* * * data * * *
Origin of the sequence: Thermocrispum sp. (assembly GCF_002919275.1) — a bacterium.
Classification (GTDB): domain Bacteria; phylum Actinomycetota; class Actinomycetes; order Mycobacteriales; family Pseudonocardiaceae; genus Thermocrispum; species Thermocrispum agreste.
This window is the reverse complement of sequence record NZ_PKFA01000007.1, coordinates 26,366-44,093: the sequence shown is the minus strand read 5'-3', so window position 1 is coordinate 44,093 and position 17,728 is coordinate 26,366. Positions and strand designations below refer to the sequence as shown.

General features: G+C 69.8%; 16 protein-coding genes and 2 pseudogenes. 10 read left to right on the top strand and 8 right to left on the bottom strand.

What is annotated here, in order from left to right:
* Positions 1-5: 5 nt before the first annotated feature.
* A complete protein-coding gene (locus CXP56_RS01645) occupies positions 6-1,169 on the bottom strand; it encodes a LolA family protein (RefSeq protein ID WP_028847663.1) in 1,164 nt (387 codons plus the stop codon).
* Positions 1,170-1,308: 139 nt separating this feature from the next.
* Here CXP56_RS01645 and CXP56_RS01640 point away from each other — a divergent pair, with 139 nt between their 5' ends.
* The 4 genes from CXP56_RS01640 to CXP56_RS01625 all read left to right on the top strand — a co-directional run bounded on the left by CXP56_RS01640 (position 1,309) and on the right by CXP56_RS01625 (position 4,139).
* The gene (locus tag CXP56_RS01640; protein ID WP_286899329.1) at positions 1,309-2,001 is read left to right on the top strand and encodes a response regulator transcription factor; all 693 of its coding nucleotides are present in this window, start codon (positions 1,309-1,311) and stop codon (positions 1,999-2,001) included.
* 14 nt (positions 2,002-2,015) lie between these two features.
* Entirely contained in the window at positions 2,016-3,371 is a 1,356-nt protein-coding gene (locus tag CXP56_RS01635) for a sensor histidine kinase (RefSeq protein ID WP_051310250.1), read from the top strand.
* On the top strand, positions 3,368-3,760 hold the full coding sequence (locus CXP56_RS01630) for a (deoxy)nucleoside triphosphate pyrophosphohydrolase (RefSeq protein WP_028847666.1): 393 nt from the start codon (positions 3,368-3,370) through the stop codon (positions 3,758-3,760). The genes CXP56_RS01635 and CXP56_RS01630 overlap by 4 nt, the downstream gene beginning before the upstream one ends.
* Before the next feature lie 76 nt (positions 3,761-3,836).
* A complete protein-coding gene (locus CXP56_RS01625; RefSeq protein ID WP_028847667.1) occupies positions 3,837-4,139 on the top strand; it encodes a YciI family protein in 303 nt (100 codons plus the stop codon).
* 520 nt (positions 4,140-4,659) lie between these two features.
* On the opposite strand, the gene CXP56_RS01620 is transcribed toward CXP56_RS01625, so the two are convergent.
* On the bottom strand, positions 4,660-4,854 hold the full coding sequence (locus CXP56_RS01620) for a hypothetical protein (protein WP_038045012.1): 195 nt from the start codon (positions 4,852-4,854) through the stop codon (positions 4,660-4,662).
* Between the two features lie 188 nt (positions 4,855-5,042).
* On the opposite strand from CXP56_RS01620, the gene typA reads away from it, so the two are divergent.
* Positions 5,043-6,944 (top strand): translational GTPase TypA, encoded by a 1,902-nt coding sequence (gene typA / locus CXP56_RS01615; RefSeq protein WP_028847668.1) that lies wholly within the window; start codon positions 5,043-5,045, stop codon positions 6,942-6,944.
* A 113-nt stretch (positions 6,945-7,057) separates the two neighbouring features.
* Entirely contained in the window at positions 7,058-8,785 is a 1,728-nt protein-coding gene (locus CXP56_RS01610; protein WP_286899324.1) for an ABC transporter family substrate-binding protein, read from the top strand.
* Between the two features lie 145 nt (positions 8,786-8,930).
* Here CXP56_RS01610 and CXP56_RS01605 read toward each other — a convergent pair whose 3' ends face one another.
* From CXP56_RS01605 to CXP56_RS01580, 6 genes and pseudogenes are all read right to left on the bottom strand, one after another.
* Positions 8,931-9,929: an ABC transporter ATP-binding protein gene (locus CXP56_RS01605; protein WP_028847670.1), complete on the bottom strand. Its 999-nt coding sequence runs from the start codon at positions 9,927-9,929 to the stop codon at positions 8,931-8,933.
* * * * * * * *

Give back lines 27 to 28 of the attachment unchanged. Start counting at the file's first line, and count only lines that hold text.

* From CXP56_RS01605 to CXP56_RS01580, 6 genes and pseudogenes are all read right to left on the bottom strand, one after another.
* Positions 8,931-9,929: an ABC transporter ATP-binding protein gene (locus CXP56_RS01605; protein WP_028847670.1), complete on the bottom strand. Its 999-nt coding sequence runs from the start codon at positions 9,927-9,929 to the stop codon at positions 8,931-8,933.